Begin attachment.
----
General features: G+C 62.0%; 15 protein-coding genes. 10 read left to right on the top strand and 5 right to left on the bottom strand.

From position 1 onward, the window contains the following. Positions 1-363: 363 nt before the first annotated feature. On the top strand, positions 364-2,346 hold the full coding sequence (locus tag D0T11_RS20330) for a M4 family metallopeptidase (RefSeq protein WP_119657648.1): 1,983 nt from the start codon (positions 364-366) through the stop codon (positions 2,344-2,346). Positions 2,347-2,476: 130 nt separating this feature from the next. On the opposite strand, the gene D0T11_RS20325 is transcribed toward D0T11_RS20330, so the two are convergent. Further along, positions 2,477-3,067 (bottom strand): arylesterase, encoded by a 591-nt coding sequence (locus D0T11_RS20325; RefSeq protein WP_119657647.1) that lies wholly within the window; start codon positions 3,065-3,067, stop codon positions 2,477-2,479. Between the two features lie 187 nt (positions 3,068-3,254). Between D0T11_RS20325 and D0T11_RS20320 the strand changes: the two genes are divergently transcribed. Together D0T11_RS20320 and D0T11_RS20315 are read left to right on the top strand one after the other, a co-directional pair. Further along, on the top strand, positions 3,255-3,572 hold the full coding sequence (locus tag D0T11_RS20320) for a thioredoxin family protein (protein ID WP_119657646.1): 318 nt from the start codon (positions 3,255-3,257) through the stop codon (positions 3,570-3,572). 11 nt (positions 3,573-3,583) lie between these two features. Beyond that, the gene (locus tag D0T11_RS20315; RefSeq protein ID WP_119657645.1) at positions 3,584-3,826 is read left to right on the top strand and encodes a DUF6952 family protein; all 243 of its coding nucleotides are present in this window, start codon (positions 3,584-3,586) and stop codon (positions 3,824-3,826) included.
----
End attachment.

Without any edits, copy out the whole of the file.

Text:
General features: G+C 62.0%; 15 protein-coding genes. 10 read left to right on the top strand and 5 right to left on the bottom strand.

From position 1 onward, the window contains the following. Positions 1-363: 363 nt before the first annotated feature. On the top strand, positions 364-2,346 hold the full coding sequence (locus tag D0T11_RS20330) for a M4 family metallopeptidase (RefSeq protein WP_119657648.1): 1,983 nt from the start codon (positions 364-366) through the stop codon (positions 2,344-2,346). Positions 2,347-2,476: 130 nt separating this feature from the next. On the opposite strand, the gene D0T11_RS20325 is transcribed toward D0T11_RS20330, so the two are convergent. Further along, positions 2,477-3,067 (bottom strand): arylesterase, encoded by a 591-nt coding sequence (locus D0T11_RS20325; RefSeq protein WP_119657647.1) that lies wholly within the window; start codon positions 3,065-3,067, stop codon positions 2,477-2,479. Between the two features lie 187 nt (positions 3,068-3,254). Between D0T11_RS20325 and D0T11_RS20320 the strand changes: the two genes are divergently transcribed. Together D0T11_RS20320 and D0T11_RS20315 are read left to right on the top strand one after the other, a co-directional pair. Further along, on the top strand, positions 3,255-3,572 hold the full coding sequence (locus tag D0T11_RS20320) for a thioredoxin family protein (protein ID WP_119657646.1): 318 nt from the start codon (positions 3,255-3,257) through the stop codon (positions 3,570-3,572). 11 nt (positions 3,573-3,583) lie between these two features. Beyond that, the gene (locus tag D0T11_RS20315; RefSeq protein ID WP_119657645.1) at positions 3,584-3,826 is read left to right on the top strand and encodes a DUF6952 family protein; all 243 of its coding nucleotides are present in this window, start codon (positions 3,584-3,586) and stop codon (positions 3,824-3,826) included.